mHealth which translates to mobile devices driven Healthcare delivery is already the next big wave amongst all the major stakeholders in the Healthcare ecosystem – Providers and Pharma/Lifesciences organizations. Providers include care givers like doctors, nurses, paramedical staff and other players that aid in healthcare delivery like EMR/EHR system vendors, medical device equipment manufacturers. How is mHealth being adopted by these stakeholders – in what form and what is the impact ? In the first part of this blog, we will attempt to seek answers to these questions by analysing some of the major trends in mHealth.
mHealth Trend 1 : Improving efficiency – In the Healthcare Provider space, physicians and nurses are constantly challenged with increased patient volumes and the need to document their encounters with the patient, which is in turn driven by Healthcare regulatory reforms since Obama-care came into vogue since 2008. The EHRs/EMRs that are desktop based, thick client-server based applications that are still very commonly used across several hospitals/clinics have been designed back in the late ‘90s and rapidly implemented using languages like Visual Basic, Delphi which built cluttered user interfaces and difficult to navigate UI screens. mHealth is being adopted here to reduce the pain out of the physician and nursing documentation – a thorough usability revamp and user experience improvement have enabled these stakeholders to focus on care, than remember to fill forms.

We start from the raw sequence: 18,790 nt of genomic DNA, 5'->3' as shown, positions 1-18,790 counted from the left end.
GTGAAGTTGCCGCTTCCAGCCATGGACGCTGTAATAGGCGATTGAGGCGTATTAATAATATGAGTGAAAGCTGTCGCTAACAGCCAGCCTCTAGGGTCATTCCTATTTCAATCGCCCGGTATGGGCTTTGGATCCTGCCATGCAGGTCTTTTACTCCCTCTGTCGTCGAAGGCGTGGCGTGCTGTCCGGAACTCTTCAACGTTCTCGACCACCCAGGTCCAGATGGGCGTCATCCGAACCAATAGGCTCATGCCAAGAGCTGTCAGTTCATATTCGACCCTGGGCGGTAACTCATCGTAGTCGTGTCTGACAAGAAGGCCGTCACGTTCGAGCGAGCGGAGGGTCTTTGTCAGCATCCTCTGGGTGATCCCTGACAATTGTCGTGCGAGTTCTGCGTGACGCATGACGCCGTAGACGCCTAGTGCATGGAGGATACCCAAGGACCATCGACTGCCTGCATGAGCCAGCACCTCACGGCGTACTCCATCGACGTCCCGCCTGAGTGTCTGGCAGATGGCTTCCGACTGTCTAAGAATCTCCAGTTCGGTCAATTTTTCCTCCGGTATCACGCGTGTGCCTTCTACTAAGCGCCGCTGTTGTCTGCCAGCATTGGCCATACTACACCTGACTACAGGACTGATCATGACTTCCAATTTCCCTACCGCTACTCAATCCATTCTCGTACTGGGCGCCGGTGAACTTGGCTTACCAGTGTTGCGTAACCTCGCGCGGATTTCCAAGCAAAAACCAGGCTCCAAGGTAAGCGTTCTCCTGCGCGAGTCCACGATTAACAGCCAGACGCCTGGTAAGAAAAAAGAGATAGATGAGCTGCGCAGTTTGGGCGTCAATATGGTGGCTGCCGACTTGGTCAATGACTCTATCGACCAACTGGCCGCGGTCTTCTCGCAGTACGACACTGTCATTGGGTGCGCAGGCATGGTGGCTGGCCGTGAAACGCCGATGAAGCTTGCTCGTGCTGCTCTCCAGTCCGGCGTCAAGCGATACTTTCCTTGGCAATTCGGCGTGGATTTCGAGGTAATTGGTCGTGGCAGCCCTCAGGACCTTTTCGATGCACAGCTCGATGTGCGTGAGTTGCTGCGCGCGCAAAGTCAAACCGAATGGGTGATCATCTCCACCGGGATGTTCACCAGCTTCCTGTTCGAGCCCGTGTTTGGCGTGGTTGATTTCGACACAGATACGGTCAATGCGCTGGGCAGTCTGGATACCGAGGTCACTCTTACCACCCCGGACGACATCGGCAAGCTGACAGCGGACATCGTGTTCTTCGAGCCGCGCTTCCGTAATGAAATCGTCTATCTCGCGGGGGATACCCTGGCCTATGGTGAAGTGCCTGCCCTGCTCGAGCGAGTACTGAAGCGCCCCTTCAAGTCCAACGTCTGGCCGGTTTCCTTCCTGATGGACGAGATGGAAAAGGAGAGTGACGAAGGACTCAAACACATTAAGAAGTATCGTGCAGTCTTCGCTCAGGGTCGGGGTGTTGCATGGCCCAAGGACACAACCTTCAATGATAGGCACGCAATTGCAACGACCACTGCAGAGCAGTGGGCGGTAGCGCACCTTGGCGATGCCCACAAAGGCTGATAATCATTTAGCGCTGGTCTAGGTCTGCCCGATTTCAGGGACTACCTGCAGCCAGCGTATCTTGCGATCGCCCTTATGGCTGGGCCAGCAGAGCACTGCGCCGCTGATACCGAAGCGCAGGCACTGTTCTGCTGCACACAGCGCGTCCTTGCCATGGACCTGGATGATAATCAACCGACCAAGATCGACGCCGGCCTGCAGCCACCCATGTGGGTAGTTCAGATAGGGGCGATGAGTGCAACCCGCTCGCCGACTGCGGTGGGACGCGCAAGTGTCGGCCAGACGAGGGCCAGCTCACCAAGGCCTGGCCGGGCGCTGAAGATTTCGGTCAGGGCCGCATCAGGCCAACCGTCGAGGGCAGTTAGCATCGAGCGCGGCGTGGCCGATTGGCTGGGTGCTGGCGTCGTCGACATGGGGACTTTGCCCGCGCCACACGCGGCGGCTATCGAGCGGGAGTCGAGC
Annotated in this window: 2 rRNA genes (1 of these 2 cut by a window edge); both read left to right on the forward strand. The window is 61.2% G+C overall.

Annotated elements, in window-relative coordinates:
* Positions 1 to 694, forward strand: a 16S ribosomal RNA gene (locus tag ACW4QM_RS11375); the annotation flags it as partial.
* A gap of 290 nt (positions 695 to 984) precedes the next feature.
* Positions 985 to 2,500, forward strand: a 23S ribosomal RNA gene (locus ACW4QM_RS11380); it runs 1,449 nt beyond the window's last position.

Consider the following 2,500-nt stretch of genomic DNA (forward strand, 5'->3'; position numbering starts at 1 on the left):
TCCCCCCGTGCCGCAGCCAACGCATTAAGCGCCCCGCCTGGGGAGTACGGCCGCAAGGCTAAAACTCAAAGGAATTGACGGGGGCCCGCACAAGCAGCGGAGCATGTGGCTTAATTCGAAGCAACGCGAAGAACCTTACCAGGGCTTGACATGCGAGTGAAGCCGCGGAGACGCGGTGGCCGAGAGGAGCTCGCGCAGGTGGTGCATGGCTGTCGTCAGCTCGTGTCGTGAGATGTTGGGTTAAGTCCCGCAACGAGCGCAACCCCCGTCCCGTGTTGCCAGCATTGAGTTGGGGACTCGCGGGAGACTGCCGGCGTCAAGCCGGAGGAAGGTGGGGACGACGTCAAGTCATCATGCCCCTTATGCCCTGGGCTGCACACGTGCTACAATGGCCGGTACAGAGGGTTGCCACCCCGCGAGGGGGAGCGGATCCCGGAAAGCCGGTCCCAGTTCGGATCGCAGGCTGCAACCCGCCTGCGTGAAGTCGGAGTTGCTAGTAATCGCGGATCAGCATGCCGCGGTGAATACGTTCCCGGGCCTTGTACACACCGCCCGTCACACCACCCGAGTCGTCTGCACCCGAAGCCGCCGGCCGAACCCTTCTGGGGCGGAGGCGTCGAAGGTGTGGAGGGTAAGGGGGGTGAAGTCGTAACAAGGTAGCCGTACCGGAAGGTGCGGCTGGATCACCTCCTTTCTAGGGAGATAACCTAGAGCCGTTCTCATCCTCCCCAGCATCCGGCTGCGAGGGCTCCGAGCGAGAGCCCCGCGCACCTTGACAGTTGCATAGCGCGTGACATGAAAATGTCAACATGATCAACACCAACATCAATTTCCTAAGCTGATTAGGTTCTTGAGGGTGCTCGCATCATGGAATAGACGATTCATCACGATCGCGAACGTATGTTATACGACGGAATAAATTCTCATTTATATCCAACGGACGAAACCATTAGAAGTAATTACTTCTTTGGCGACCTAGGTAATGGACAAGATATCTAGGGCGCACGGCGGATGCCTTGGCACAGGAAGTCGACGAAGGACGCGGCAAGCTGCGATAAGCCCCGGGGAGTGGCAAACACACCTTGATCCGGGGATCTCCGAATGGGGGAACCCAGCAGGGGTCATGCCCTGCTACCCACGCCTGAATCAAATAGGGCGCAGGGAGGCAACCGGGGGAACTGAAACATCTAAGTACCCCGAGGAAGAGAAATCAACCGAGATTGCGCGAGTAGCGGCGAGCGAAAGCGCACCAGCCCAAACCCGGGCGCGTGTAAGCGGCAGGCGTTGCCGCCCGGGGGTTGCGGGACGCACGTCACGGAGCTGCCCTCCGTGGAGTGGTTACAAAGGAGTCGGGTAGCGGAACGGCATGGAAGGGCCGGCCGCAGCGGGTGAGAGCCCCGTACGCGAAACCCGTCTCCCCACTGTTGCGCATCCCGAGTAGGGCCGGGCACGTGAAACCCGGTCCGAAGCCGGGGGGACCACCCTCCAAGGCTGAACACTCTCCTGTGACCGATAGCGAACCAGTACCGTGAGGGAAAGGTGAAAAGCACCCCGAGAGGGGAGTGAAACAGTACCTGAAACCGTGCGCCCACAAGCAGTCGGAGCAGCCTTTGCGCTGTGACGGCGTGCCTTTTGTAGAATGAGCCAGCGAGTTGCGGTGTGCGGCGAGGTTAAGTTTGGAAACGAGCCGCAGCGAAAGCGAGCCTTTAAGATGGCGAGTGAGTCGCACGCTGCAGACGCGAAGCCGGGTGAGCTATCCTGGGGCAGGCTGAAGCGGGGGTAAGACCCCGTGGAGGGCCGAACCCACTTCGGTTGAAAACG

In the Pharma/Lifesciences space, the typical drug development lifecycle spans from drug discovery to clinical trials to regulatory approval to market launch and finally ensuring drug safety, or pharmacovigilance. Clinical trials are hugely challenging – they are very time intensive, span large geographies and more importantly are subject to scrutiny by regulatory agencies and approvals, not to speak of finding an appropriate number of volunteers willing to participate in the trial. See http://en.wikipedia.org/wiki/Clinical_trial#Phases for more details.
IT usage in clinical trials is mainly in the form of EDC (Electronic Data capture) for recording and analysing data related to drug usage by volunteers, “eDiary” applications to collect Patient Reported Outcome (PRO) measures. These applications are moving towards mobile platforms which enable ease of data capture. In addition, the process of volunteer enrolment – screening, consent are also prime areas of mHealth adoption which increases efficiencies and eventually expedite the drug development lifecycle.
In the next part of our series, we will continue to analyse the other trends in mHealth …. watch this space.
Sasken is a specialist in Product Engineering and Digital Transformation providing concept-to-market, chip-to-cognition R&D services to global leaders in Semiconductor, Automotive, Industrials, Smart Devices & Wearables, Enterprise Grade Devices, Satcom and Transportation industries.
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